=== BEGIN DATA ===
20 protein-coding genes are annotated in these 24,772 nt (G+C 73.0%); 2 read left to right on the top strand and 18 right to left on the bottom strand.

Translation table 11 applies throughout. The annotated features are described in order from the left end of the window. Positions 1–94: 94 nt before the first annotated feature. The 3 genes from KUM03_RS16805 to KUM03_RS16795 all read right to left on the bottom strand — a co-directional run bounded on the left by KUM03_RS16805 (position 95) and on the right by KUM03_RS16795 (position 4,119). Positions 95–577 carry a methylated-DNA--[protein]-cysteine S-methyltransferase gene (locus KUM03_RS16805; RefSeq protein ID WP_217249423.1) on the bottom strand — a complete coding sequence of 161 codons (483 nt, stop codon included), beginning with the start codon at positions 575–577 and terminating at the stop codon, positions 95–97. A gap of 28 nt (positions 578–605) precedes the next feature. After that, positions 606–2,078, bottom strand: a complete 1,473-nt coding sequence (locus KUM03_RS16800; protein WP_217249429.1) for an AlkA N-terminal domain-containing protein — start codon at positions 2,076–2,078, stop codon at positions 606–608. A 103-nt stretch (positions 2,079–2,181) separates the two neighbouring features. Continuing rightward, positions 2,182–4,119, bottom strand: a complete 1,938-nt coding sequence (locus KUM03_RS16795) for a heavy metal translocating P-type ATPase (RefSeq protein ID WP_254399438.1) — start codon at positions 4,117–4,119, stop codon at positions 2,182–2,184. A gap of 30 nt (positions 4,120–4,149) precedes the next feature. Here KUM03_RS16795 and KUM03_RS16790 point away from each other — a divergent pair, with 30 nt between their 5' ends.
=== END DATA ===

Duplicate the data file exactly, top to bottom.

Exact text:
20 protein-coding genes are annotated in these 24,772 nt (G+C 73.0%); 2 read left to right on the top strand and 18 right to left on the bottom strand.

Translation table 11 applies throughout. The annotated features are described in order from the left end of the window. Positions 1–94: 94 nt before the first annotated feature. The 3 genes from KUM03_RS16805 to KUM03_RS16795 all read right to left on the bottom strand — a co-directional run bounded on the left by KUM03_RS16805 (position 95) and on the right by KUM03_RS16795 (position 4,119). Positions 95–577 carry a methylated-DNA--[protein]-cysteine S-methyltransferase gene (locus KUM03_RS16805; RefSeq protein ID WP_217249423.1) on the bottom strand — a complete coding sequence of 161 codons (483 nt, stop codon included), beginning with the start codon at positions 575–577 and terminating at the stop codon, positions 95–97. A gap of 28 nt (positions 578–605) precedes the next feature. After that, positions 606–2,078, bottom strand: a complete 1,473-nt coding sequence (locus KUM03_RS16800; protein WP_217249429.1) for an AlkA N-terminal domain-containing protein — start codon at positions 2,076–2,078, stop codon at positions 606–608. A 103-nt stretch (positions 2,079–2,181) separates the two neighbouring features. Continuing rightward, positions 2,182–4,119, bottom strand: a complete 1,938-nt coding sequence (locus KUM03_RS16795) for a heavy metal translocating P-type ATPase (RefSeq protein ID WP_254399438.1) — start codon at positions 4,117–4,119, stop codon at positions 2,182–2,184. A gap of 30 nt (positions 4,120–4,149) precedes the next feature. Here KUM03_RS16795 and KUM03_RS16790 point away from each other — a divergent pair, with 30 nt between their 5' ends.